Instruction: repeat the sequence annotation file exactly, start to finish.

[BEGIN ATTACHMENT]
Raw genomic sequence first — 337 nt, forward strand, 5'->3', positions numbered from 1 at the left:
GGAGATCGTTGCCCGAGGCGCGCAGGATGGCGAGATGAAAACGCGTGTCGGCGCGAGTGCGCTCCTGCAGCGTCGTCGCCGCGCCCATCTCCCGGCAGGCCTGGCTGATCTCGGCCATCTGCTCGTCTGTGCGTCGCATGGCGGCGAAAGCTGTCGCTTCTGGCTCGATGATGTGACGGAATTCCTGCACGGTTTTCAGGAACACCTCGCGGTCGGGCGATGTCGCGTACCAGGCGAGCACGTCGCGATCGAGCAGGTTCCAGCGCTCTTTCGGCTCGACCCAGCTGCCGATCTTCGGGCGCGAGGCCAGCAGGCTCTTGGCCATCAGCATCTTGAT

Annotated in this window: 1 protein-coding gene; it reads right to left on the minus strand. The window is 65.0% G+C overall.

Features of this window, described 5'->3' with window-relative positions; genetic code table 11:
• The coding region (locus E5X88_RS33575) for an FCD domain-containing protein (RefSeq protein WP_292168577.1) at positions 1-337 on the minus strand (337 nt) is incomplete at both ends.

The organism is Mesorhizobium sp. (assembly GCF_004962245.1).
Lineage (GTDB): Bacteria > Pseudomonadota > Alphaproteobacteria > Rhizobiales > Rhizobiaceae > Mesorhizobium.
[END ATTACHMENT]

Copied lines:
Raw genomic sequence first — 337 nt, forward strand, 5'->3', positions numbered from 1 at the left:
GGAGATCGTTGCCCGAGGCGCGCAGGATGGCGAGATGAAAACGCGTGTCGGCGCGAGTGCGCTCCTGCAGCGTCGTCGCCGCGCCCATCTCCCGGCAGGCCTGGCTGATCTCGGCCATCTGCTCGTCTGTGCGTCGCATGGCGGCGAAAGCTGTCGCTTCTGGCTCGATGATGTGACGGAATTCCTGCACGGTTTTCAGGAACACCTCGCGGTCGGGCGATGTCGCGTACCAGGCGAGCACGTCGCGATCGAGCAGGTTCCAGCGCTCTTTCGGCTCGACCCAGCTGCCGATCTTCGGGCGCGAGGCCAGCAGGCTCTTGGCCATCAGCATCTTGAT

Annotated in this window: 1 protein-coding gene; it reads right to left on the minus strand. The window is 65.0% G+C overall.

Features of this window, described 5'->3' with window-relative positions; genetic code table 11:
• The coding region (locus E5X88_RS33575) for an FCD domain-containing protein (RefSeq protein WP_292168577.1) at positions 1-337 on the minus strand (337 nt) is incomplete at both ends.

The organism is Mesorhizobium sp. (assembly GCF_004962245.1).
Lineage (GTDB): Bacteria > Pseudomonadota > Alphaproteobacteria > Rhizobiales > Rhizobiaceae > Mesorhizobium.